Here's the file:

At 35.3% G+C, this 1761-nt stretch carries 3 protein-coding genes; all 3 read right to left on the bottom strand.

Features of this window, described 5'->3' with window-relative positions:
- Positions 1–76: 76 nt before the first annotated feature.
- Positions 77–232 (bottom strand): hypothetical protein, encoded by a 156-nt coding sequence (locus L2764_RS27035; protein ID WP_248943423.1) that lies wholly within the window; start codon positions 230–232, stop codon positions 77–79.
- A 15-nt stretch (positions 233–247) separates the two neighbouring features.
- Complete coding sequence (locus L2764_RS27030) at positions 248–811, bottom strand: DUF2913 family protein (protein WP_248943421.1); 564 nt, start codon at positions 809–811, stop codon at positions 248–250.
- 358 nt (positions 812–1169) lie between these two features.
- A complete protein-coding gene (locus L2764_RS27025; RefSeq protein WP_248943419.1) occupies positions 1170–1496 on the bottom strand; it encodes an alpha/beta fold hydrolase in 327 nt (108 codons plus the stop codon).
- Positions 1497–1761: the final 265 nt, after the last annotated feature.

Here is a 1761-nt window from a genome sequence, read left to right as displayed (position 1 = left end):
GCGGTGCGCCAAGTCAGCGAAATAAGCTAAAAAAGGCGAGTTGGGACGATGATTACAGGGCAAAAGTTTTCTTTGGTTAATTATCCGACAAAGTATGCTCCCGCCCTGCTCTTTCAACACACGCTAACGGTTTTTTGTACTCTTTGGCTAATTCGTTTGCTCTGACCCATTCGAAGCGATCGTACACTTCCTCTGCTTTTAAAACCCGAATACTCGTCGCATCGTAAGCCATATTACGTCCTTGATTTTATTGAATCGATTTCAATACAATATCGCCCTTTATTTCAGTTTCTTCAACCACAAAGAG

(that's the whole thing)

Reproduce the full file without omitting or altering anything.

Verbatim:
At 35.3% G+C, this 1761-nt stretch carries 3 protein-coding genes; all 3 read right to left on the bottom strand.

Features of this window, described 5'->3' with window-relative positions:
- Positions 1–76: 76 nt before the first annotated feature.
- Positions 77–232 (bottom strand): hypothetical protein, encoded by a 156-nt coding sequence (locus L2764_RS27035; protein ID WP_248943423.1) that lies wholly within the window; start codon positions 230–232, stop codon positions 77–79.
- A 15-nt stretch (positions 233–247) separates the two neighbouring features.
- Complete coding sequence (locus L2764_RS27030) at positions 248–811, bottom strand: DUF2913 family protein (protein WP_248943421.1); 564 nt, start codon at positions 809–811, stop codon at positions 248–250.
- 358 nt (positions 812–1169) lie between these two features.
- A complete protein-coding gene (locus L2764_RS27025; RefSeq protein WP_248943419.1) occupies positions 1170–1496 on the bottom strand; it encodes an alpha/beta fold hydrolase in 327 nt (108 codons plus the stop codon).
- Positions 1497–1761: the final 265 nt, after the last annotated feature.

Here is a 1761-nt window from a genome sequence, read left to right as displayed (position 1 = left end):
GCGGTGCGCCAAGTCAGCGAAATAAGCTAAAAAAGGCGAGTTGGGACGATGATTACAGGGCAAAAGTTTTCTTTGGTTAATTATCCGACAAAGTATGCTCCCGCCCTGCTCTTTCAACACACGCTAACGGTTTTTTGTACTCTTTGGCTAATTCGTTTGCTCTGACCCATTCGAAGCGATCGTACACTTCCTCTGCTTTTAAAACCCGAATACTCGTCGCATCGTAAGCCATATTACGTCCTTGATTTTATTGAATCGATTTCAATACAATATCGCCCTTTATTTCAGTTTCTTCAACCACAAAGAG